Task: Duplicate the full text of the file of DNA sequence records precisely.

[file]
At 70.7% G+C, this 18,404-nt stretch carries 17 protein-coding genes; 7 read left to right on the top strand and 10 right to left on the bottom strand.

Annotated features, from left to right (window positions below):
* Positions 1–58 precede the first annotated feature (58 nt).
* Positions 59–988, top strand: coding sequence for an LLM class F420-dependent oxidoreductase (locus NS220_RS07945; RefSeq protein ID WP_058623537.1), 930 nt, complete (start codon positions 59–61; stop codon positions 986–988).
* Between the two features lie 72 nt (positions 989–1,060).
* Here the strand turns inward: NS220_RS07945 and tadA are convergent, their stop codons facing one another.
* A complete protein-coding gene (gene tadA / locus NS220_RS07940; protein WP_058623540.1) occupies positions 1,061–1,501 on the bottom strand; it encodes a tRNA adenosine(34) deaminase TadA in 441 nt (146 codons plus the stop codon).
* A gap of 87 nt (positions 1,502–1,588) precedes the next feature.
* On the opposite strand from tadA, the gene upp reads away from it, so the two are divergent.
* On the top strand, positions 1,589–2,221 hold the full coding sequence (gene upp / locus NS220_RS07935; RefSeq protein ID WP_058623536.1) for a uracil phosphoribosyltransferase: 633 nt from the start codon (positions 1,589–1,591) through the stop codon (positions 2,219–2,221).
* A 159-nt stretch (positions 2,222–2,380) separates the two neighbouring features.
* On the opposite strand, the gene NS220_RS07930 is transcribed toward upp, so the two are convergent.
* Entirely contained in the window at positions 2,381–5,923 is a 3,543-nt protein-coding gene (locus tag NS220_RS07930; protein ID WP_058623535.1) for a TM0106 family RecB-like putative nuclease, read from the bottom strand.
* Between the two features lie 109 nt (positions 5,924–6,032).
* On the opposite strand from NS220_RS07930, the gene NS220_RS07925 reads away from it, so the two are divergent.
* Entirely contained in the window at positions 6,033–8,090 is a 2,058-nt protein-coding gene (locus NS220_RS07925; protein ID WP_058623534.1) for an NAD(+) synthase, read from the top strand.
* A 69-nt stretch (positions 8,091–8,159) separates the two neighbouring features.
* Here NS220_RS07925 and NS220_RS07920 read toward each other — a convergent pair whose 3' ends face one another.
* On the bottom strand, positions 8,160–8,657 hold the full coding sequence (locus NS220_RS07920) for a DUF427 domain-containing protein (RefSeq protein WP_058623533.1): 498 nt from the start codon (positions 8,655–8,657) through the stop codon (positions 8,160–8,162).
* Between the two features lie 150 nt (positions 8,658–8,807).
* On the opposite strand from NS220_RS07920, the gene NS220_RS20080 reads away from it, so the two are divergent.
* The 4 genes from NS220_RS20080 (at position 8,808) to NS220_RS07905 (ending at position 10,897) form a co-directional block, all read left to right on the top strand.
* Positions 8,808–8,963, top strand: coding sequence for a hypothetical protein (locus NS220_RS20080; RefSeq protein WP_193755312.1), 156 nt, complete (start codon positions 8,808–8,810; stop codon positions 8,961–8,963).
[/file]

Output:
At 70.7% G+C, this 18,404-nt stretch carries 17 protein-coding genes; 7 read left to right on the top strand and 10 right to left on the bottom strand.

Annotated features, from left to right (window positions below):
* Positions 1–58 precede the first annotated feature (58 nt).
* Positions 59–988, top strand: coding sequence for an LLM class F420-dependent oxidoreductase (locus NS220_RS07945; RefSeq protein ID WP_058623537.1), 930 nt, complete (start codon positions 59–61; stop codon positions 986–988).
* Between the two features lie 72 nt (positions 989–1,060).
* Here the strand turns inward: NS220_RS07945 and tadA are convergent, their stop codons facing one another.
* A complete protein-coding gene (gene tadA / locus NS220_RS07940; protein WP_058623540.1) occupies positions 1,061–1,501 on the bottom strand; it encodes a tRNA adenosine(34) deaminase TadA in 441 nt (146 codons plus the stop codon).
* A gap of 87 nt (positions 1,502–1,588) precedes the next feature.
* On the opposite strand from tadA, the gene upp reads away from it, so the two are divergent.
* On the top strand, positions 1,589–2,221 hold the full coding sequence (gene upp / locus NS220_RS07935; RefSeq protein ID WP_058623536.1) for a uracil phosphoribosyltransferase: 633 nt from the start codon (positions 1,589–1,591) through the stop codon (positions 2,219–2,221).
* A 159-nt stretch (positions 2,222–2,380) separates the two neighbouring features.
* On the opposite strand, the gene NS220_RS07930 is transcribed toward upp, so the two are convergent.
* Entirely contained in the window at positions 2,381–5,923 is a 3,543-nt protein-coding gene (locus tag NS220_RS07930; protein ID WP_058623535.1) for a TM0106 family RecB-like putative nuclease, read from the bottom strand.
* Between the two features lie 109 nt (positions 5,924–6,032).
* On the opposite strand from NS220_RS07930, the gene NS220_RS07925 reads away from it, so the two are divergent.
* Entirely contained in the window at positions 6,033–8,090 is a 2,058-nt protein-coding gene (locus NS220_RS07925; protein ID WP_058623534.1) for an NAD(+) synthase, read from the top strand.
* A 69-nt stretch (positions 8,091–8,159) separates the two neighbouring features.
* Here NS220_RS07925 and NS220_RS07920 read toward each other — a convergent pair whose 3' ends face one another.
* On the bottom strand, positions 8,160–8,657 hold the full coding sequence (locus NS220_RS07920) for a DUF427 domain-containing protein (RefSeq protein WP_058623533.1): 498 nt from the start codon (positions 8,655–8,657) through the stop codon (positions 8,160–8,162).
* Between the two features lie 150 nt (positions 8,658–8,807).
* On the opposite strand from NS220_RS07920, the gene NS220_RS20080 reads away from it, so the two are divergent.
* The 4 genes from NS220_RS20080 (at position 8,808) to NS220_RS07905 (ending at position 10,897) form a co-directional block, all read left to right on the top strand.
* Positions 8,808–8,963, top strand: coding sequence for a hypothetical protein (locus NS220_RS20080; RefSeq protein WP_193755312.1), 156 nt, complete (start codon positions 8,808–8,810; stop codon positions 8,961–8,963).